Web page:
Posts tagged ‘communities’

Artist as entrepreneur: the new paradigm

So where are the models for these kinds of partnerships? Whom can we look to when we want to figure out how to move forward?

Dave Eggers, to me, represents a new model for the 21st century artist: someone who makes his own work, but who also finds new and interesting ways to distribute that work.

He starts organizations. And then scales them up. And he writes. And he makes movies.  He builds the tightly-knit intellectual community that he wants to be a part of.  Dave Eggers is a man that builds communities and creates social change. And he does that by making art and by helping other people make art.

826 Valencia, his tutoring center and pirate supply store was the first of what has become a national 826-tutoring-center-empire.

Then, in addition to a few different publishing enterprises and growing list of books and articles, a few specific pieces have an overtly social purpose. Two of his recent books recount the stories of people who have been struggling to build and rebuild their lives: a Sudanese refugee in What is the What, and a man heavily impacted by hurricane Katrina in Zeitoun.

A friend of mine who works for him once told me, “Dave Eggers has his fingers in many pies.”

Which is all to say, THAT IS SO MUCH TO HAVE DONE! That is so much community building. That is so much art. That is so much social change—no matter how you measure it or how unmeasurable it is, no matter how successful, or unsuccessful, any one project is. This is an artist who engages with and shapes the world.

Now of course, everybody’s different. It’s possible that Dave Eggers is a super-human artist-entrepreneur-bot who doesn’t sleep, and he certainly has skills and opportunities I don’t have. So, at this point, it seems pretty likely that I will not become another Dave Eggers.

However, I think that artist-nonprofit partnerships are right in line with this paradigm, and are exactly the kind of exciting projects that help to build stronger communities and create social change. Each of the photographers who has submitted to PhotoPhilanthropy is also an entrepreneur. So what I am doing is informed by having examples out there like Dave Eggers, and I am grateful for and inspired by that.

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November 27, 2009 at 1:30 am 1 comment

A different kind of picture

It is easy to get depressed by the news (intractable problems, inscrutable wars, a failing healthcare system). It’s also easy to escape it completely (my vices = Gossip Girl, Grey’s Anatomy, Mad Men). But where do we go to understand the challenges facing the world right now, without feeling paralyzed by them?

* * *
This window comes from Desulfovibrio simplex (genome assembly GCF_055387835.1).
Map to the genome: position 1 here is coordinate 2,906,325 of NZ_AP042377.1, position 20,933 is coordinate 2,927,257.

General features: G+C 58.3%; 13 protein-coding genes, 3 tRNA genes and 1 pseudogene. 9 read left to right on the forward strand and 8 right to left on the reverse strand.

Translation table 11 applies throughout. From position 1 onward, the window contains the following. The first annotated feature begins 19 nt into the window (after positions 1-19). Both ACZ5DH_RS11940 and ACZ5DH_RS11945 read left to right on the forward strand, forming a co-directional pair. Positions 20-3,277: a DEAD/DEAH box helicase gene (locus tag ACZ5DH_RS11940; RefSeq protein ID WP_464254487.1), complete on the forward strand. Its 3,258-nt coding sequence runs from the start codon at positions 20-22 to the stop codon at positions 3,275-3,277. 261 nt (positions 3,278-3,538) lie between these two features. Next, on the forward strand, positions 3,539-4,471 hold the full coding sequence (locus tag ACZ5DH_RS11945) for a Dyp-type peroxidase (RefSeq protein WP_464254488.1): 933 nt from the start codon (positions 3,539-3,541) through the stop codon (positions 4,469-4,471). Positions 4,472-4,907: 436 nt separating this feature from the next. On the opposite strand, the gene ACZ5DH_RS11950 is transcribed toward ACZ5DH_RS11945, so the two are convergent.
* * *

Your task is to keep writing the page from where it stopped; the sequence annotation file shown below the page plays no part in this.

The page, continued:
One answer is to focus on individual stories. When you look at an issue through the lens of a single life, you get a different kind of picture. You get depth, and humor, and inspiration as well as education about the issues of our time.

There are a lot of people making incredible work like this; work that introduces us to each other. It’s the positive side of globalization. You can meet people from anywhere, just by looking around.

You’ve got On Being, from the Washington Post, which is a section of the online edition that presents poignant, nuanced interviews with all sorts of people about all sorts of human dilemmas and experiences.

on being

There is 6 Billion Others, a project created by French photographer Yann Arthus-Bertrand, which displays 5,000 interviews conducted with people all around the world. The interviews were built on forty questions like, What have you learnt from your parents? What do you want to pass on to your children? What difficult circumstances have you been through? and What does love mean to you?

6billionothers

I believe it is this kind of conversation that builds the strong communities that allow people to live better lives. So I really enjoy these projects on a lot of levels. It’s fun to hear people talk, and it’s fun to think about a lot of people all listening to each other.

PhotoPhilanthropy is doing this kind of work by focusing on one organization at a time. A lot of people are doing a lot of incredible work to create change on all different scales, from building one-on-one relationships to creating massive networks of social services. We need to hear those stories! What’s working? What isn’t? Who needs more help? What can we do for each other?

The photo essays that are available to see at www.photophilanthropy.org tell remarkable stories. From a prison arts program in California to an opera house’s outreach program in Belgium to the Global Fund for Children in Peru, people have created organizations all over the world to build stronger communities.

This is a moment when all sorts of people are reaching out to help others. Sometimes those “others” are halfway around the world, sometimes they are all the way around the corner. But it’s exciting to see all the great work being done right now. Get inspired. Take a look! And let us know your thoughts.

Comment below or email eliza@photophilanthropy.org

November 3, 2009 at 11:32 am 2 comments


"In this way his work is more powerful in its moments of creation, when real human interactions are eroding racial stereotypes, than in its exhibition. And if the work succeeds, it is not because Subotzky can use a camera like no one else, it is because his photographs embody his efforts to confront social injustice on a personal level." --Charles Schultz on Mikhael Subotzky

PhotoPhilanthropy’s blog is written by Eliza Gregory

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